Add an Astro Project

The code for this example is available on GitHub:

Supported Features

Because we are not using an Nx plugin for Astro, there are few items we'll have to configure manually. We'll have to configure our own build system. There are no pre-created Astro-specific code generators. And we'll have to take care of updating any framework dependencies as needed.

✅ Run Tasks ✅ Cache Task Results ✅ Remote Caching ✅ Explore the Graph ✅ Distribute Task Execution ✅ Integrate with Editors ✅ Automate Updating Nx ✅ Enforce Project Boundaries 🚫 Use Code Generators 🚫 Automate Updating Framework Dependencies

Create an astro app

npm create astro@latest

Add Nx

We can leverage nx init to add Nx to the Astro application.


npx nx@latest init

1NX 🐳 Nx initialization 2 3 4NX 🧑‍🔧 Please answer the following questions about the scripts found in your package.json in order to generate task runner configuration 5 6✔ Which of the following scripts are cacheable? (Produce the same output given the same input, e.g. build, test and lint usually are, serve and start are not). You can use spacebar to select one or more scripts. · build 7 8 9✔ Would you like remote caching to make your build faster? · Yes 10 11NX 📦 Installing dependencies 12 13NX 🎉 Done! 14 15- Enabled computation caching! 16- Learn more at 17

You can configure a task as cacheable after the fact by updating the project configuration or the global Nx configuration. Learn more about caching task results or how caching works.

Running Tasks

Because Nx understands package.json scripts, You can run the predefined scripts via Nx.

nx build

If you plan on using your package manager to run the tasks, then you'll want to use nx exec to wrap the command


1{ 2 "scripts": { 3 "e2e": "nx exec -- playwright test" 4 } 5} 6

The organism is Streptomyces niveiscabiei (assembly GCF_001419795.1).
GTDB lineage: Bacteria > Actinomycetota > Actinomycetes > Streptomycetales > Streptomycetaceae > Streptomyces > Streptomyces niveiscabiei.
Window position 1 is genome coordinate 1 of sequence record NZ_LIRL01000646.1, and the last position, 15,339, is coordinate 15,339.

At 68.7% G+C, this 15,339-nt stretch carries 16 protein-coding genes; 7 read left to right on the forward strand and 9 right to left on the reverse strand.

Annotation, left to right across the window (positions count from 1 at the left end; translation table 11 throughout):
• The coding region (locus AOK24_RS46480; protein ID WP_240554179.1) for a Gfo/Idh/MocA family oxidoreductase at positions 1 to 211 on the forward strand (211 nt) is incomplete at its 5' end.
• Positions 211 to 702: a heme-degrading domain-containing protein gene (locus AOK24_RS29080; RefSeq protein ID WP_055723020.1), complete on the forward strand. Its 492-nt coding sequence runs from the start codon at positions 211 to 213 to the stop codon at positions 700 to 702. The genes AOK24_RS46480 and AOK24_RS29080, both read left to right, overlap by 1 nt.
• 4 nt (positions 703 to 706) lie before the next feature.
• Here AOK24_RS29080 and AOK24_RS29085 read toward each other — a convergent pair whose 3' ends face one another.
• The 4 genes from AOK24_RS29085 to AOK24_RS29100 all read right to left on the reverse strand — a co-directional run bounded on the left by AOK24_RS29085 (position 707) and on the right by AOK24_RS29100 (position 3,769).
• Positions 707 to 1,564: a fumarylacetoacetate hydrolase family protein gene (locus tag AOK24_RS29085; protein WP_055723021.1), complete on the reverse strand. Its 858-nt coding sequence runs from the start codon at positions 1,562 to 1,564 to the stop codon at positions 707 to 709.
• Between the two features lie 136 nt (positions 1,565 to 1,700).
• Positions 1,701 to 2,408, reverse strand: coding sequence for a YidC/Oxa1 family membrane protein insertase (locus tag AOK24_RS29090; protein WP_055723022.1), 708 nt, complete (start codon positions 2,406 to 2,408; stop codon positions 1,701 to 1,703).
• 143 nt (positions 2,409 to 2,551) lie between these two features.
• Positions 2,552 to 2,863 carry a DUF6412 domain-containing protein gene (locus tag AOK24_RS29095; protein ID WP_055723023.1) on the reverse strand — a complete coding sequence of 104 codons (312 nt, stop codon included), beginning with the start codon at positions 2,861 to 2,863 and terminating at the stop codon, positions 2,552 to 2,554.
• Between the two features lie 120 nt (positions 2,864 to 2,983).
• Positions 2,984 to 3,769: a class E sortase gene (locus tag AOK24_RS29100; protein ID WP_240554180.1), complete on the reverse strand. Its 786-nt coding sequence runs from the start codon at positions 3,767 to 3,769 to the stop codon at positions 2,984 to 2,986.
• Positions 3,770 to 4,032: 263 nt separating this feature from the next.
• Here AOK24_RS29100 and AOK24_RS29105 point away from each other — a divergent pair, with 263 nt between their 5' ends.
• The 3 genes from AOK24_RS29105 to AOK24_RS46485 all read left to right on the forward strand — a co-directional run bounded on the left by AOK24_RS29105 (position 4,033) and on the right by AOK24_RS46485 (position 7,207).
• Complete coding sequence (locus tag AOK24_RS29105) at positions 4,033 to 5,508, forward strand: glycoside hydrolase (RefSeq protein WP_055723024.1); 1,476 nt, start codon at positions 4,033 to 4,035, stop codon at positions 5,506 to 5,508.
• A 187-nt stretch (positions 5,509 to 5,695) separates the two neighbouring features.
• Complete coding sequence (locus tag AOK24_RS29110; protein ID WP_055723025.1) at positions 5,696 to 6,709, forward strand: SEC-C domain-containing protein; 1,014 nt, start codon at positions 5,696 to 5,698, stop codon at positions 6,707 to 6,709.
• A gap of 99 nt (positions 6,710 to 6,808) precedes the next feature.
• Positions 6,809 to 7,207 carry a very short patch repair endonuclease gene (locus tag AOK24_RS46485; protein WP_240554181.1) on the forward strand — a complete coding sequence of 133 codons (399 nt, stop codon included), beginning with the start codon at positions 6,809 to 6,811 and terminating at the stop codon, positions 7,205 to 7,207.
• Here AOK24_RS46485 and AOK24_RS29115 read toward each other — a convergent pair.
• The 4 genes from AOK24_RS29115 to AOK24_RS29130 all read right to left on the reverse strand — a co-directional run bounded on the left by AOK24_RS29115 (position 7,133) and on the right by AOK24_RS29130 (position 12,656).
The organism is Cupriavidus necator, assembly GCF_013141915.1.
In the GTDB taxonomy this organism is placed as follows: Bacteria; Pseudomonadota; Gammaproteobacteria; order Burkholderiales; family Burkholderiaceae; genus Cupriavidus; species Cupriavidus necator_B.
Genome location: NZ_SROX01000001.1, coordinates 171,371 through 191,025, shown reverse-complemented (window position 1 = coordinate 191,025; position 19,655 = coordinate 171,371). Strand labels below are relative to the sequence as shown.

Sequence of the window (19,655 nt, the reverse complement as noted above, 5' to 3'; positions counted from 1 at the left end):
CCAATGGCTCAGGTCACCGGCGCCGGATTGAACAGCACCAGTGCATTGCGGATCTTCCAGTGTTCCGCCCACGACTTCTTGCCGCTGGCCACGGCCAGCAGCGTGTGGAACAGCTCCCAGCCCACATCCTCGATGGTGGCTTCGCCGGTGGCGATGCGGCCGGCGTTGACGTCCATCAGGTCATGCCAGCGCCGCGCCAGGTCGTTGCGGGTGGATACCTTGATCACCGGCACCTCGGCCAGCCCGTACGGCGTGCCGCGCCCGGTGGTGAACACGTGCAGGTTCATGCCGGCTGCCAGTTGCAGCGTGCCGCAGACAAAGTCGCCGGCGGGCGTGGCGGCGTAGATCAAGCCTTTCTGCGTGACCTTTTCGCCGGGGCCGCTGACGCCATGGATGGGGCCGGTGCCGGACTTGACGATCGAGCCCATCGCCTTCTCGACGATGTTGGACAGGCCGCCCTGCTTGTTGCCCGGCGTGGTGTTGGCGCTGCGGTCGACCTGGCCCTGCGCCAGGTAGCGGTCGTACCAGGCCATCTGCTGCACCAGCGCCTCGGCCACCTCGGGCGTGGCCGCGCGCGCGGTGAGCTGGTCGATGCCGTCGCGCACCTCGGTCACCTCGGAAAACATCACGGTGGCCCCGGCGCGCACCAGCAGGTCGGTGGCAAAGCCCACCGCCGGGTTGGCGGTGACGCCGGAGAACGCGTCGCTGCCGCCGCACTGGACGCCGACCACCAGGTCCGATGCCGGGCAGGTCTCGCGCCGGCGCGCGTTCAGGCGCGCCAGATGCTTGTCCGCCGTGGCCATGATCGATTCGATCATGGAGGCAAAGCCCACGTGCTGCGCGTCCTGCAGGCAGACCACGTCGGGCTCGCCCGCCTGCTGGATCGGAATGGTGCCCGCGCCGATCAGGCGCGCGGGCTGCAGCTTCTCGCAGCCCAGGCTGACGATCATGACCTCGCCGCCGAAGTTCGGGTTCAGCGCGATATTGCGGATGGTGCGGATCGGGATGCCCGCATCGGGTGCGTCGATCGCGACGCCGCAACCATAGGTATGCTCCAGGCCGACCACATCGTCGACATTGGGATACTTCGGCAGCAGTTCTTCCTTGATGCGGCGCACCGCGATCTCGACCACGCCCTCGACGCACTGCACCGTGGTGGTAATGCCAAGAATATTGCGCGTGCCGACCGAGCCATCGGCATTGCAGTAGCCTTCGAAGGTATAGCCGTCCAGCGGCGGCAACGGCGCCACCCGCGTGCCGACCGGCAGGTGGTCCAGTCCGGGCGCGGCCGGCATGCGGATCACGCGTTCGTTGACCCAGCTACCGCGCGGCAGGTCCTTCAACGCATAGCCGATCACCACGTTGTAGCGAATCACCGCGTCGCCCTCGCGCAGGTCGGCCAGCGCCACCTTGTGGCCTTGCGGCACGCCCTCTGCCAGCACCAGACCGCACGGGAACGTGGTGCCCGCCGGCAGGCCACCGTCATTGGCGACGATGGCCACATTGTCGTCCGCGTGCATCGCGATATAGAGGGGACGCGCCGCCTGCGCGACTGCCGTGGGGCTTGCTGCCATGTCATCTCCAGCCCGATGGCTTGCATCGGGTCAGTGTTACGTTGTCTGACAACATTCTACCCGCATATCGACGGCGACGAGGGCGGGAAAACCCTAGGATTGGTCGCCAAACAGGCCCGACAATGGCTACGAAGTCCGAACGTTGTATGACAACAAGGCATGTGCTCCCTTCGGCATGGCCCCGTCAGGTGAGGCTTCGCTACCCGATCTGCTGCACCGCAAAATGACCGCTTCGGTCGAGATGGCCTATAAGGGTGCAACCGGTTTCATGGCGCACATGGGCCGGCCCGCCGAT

Now when running npm run e2e Nx will be able to check if there is a cache hit or not.

If you plan to only run tasks with the Nx CLI, then you can omit nx exec. The safest way is to always include it in the package.json script.

Using Other Plugins

With Nx plugins, you can create projects to help break out functionality of the project. For example, using the @nx/js:library to contain our reusable .astro components.

Install @nx/js plugin.

Note: you should make sure any first party, @nx/ scoped, plugins match the nx package version

nx add @nx/js@<nx-version>

Then generate a project

Directory Flag Behavior Changes

The command below uses the as-provided directory flag behavior, which is the default in Nx 16.8.0. If you're on an earlier version of Nx or using the derived option, omit the --directory flag. See the as-provided vs. derived documentation for more details.

1NX Generating @nx/js:library 2 3✔ Which unit test runner would you like to use? · none 4✔ Which bundler would you like to use to build the library? Choose 'none' to skip build setup. · none 5 6CREATE libs/ui/tsconfig.json 7CREATE libs/ui/ 8CREATE libs/ui/src/index.ts 9CREATE libs/ui/src/lib/ui.ts 10CREATE libs/ui/tsconfig.lib.json 11CREATE libs/ui/project.json 12CREATE libs/ui/.eslintrc.json 13UPDATE tsconfig.json 14

If you plan to import .astro files within .ts files, then you can install the @astrojs/ts-plugin.

1{ 2 "extends": "astro/tsconfigs/strict", 3 "compilerOptions": { 4 "baseUrl": ".", 5 "plugins": [ 6 { 7 "name": "@astrojs/ts-plugin" 8 } 9 ], 10 "paths": { 11 "@myrepo/ui": ["ui/src/index.ts"] 12 } 13 } 14} 15

An easier option is to allow importing the files directly instead of reexporting the .astro files via the index.ts. You can do this by allowing deep imports in the tsconfig paths

1{ 2 "extends": "astro/tsconfigs/strict", 3 "compilerOptions": { 4 "baseUrl": ".", 5 "paths": { 6 // Note: the * allowing the deep imports 7 "@myrepo/ui/*": ["ui/src/*"] 8 } 9 } 10} 11

This allows imports in our .astro files from other projects like so.

1import Card from '@myrepo/ui/Card.astro'; 2import Footer from '@myrepo/ui/Footer.astro'; 3import Header from '@myrepo/ui/Header.astro'; 4